NUCLEIC ACID STABILITY OF DNA STRUCTURE
22.5. Nucleic acid stability
Many forces stabilizing the DNA structure
- Base pairing : Base pairing holds both of the strands of DNA together like ‘glue’. Nitrogenous base of a strand form the pairs with another strand. Watson crick base pairing is the more stable of all base pairing in the double helix. It plays a crucial role roll in stability of DNA.
- Hydrophobic force : It is a tendency of water molecules to form a bigger cage around the hydrophobic molecules. In the DNA, pyrimidines and purines are hydrophobic, so water molecules forms the hydrophopic interaction with nitrogenous bases. Hydrophobic force plays a central role in determining nucleic acid structure.
- Base stacking interaction : Interaction between two adjacent nitrogenous bases which are out in plane, in the parallel manner. Different sets of base pairs in a stack have different stacking energies. Stacked G and C bases have greater interaction compare to stacked A and T bases. This force helps to minimize the contact of water with nitrogenous bases.
- Hydrogen bond : When a hydrogen atom present between two electronegative molecules than it forms an extra bond. This extra bond is known as hydrogen bond. Adenine is always hydrogen-bonded to thymine and guanine is always hydrogen bonded to cytosine by watson-crick pairing. The surface atoms in the sugar-fourth and phosphate form hydrogen bond to water molecules.
- Ionic interaction : Phosphate group of back bone of DNA play an important role in DNA stability due to their one charge. If we add the positive ions (Na+) in the DNA solution, the melting temperature of duplex DNA increase means stability of DNA increase because these ion shield the anionic phosphate group and decrease the repulsion.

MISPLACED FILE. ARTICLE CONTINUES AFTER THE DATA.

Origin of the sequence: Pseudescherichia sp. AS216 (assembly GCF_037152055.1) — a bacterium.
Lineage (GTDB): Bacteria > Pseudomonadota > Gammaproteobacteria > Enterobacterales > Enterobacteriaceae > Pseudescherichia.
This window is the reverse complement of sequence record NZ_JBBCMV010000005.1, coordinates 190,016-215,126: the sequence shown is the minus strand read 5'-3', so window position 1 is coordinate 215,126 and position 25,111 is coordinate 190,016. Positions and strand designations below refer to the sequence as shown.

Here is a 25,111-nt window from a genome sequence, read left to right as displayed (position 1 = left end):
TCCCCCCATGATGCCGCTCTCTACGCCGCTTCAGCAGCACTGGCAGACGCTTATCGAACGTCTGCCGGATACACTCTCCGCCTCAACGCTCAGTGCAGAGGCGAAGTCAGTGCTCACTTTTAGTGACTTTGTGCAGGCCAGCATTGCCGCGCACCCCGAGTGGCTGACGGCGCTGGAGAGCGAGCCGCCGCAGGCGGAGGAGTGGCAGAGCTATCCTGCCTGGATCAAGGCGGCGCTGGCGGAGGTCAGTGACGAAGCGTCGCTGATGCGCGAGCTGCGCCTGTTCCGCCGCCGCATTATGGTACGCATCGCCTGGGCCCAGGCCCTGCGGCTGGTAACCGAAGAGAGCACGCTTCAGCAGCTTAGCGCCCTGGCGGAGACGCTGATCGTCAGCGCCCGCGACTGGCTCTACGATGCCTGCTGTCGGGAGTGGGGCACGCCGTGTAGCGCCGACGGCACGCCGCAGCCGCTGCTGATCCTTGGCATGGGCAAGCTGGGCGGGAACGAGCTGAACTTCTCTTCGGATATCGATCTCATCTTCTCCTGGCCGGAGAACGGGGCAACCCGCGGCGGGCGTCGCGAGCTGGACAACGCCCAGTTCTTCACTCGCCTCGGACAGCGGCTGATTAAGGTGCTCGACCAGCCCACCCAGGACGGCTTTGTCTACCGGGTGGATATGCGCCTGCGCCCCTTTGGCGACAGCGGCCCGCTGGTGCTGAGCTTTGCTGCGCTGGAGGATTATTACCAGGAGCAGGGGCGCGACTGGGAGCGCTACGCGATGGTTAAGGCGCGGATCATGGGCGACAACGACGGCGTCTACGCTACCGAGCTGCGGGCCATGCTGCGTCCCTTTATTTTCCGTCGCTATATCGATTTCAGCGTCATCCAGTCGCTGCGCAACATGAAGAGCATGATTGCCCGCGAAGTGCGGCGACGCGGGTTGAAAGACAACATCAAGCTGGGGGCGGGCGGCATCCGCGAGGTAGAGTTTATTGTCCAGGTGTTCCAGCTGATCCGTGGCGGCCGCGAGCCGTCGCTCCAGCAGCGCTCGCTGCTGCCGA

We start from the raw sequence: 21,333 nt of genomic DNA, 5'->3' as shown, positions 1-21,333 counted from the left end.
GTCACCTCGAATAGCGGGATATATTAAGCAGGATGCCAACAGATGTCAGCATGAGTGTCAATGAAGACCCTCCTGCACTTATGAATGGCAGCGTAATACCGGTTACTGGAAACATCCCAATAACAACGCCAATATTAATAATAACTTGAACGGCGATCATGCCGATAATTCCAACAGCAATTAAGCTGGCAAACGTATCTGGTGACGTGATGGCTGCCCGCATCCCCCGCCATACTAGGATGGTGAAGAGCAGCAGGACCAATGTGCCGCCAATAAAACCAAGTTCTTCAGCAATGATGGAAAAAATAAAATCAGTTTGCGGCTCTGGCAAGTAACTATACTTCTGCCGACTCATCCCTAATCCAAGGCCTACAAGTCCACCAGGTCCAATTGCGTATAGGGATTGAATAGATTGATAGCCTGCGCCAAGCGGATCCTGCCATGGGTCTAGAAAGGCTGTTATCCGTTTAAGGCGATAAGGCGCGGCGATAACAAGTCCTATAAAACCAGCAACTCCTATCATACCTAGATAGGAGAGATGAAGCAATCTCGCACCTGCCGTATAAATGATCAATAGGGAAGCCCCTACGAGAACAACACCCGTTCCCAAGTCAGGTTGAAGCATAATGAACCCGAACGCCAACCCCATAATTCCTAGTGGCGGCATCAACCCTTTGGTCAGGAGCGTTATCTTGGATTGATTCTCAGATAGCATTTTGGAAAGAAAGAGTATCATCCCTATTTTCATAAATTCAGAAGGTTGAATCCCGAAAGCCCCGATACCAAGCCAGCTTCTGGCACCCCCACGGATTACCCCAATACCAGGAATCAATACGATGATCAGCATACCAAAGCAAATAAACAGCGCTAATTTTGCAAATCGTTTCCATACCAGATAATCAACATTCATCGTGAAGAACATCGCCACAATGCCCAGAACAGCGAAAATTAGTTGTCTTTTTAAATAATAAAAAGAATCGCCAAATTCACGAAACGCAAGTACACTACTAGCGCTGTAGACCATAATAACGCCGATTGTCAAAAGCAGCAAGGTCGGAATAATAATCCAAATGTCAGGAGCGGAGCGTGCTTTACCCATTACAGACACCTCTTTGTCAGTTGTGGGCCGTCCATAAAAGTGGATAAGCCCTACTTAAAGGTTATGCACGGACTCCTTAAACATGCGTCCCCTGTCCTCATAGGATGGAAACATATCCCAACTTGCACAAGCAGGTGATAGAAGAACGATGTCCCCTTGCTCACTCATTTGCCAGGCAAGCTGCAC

22.6. Thermal Stability
The temperature at which 50% DNA in given sample become denatured, known as melting temperature (Tm). The double stranded DNA show the less absorbance at 260 nm. While the denature DNA show the more absorbance at 260 nm this phenomena known as hyperchromatic effect.
Factors affecting Tm
- Ionic strength : When the lower the ionic strength is low it can not completely shield the anionic phosphate. So repulsion makes it energetically more favorable to separate the strands thus Tm temperature become lower.
- AT and GC Content : GC content has higher number of Hydrogen bond and base stacking interaction compare to AT content. So the high GC content has higher Tm than DNA with high AT content.
- pH : If the pH is greater than 10, the hydrogen bonds of Nitrogenous bases are destroyed and DNA become denatured. If the pH is less than 3, it also disrupt, the base pairing due to extensive protonation. So very high or very low pH lowers the Tm.
- Book COVER AND ABOUT US
- CHEMICAL BONDING
- AMINO ACIDS
- PROTEIN STRUCTURE
- RAMACHANDRAN PLOT
- PROTEIN STABILITY
- KINETIC ANALYSIS
- REGULATION OF GLYCOLYSIS
- TRICARBOXYLIC ACID CYCLE (TCA CYCLE)
- REGULATION OF THE CITRIC ACID CYCLE
- GLYOXYLATE CYCLE OR KREBS KORNBERG CYCLE
- ELECTRON-TRANSPORT CHAIN
- MECHANISMS OF OXIDATIVE PHOSPHORYLATION
- PENTOSE PHOSPHATE PATHWAY
- LIPID METABOLISM
- FATTY ACID OXIDATION
- DNA STRUCTURE
- NUCLEOTIDE BIOSYNTHESIS